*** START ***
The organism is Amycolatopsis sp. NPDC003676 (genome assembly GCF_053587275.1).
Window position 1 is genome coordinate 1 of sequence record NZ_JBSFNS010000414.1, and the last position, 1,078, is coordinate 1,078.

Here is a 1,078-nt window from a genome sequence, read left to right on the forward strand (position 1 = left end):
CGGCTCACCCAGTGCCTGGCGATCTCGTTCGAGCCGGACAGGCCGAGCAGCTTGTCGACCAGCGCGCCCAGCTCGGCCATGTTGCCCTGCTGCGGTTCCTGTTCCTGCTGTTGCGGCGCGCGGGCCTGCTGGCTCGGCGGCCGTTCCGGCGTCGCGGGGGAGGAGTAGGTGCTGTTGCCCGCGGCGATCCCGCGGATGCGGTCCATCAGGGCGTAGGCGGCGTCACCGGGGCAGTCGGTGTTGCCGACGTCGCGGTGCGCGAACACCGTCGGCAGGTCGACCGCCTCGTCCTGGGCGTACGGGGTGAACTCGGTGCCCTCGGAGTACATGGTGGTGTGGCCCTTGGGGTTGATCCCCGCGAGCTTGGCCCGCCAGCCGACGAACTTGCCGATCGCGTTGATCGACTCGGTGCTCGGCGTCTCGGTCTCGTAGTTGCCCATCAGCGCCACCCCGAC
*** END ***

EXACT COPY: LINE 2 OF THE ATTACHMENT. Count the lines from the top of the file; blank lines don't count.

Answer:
Window position 1 is genome coordinate 1 of sequence record NZ_JBSFNS010000414.1, and the last position, 1,078, is coordinate 1,078.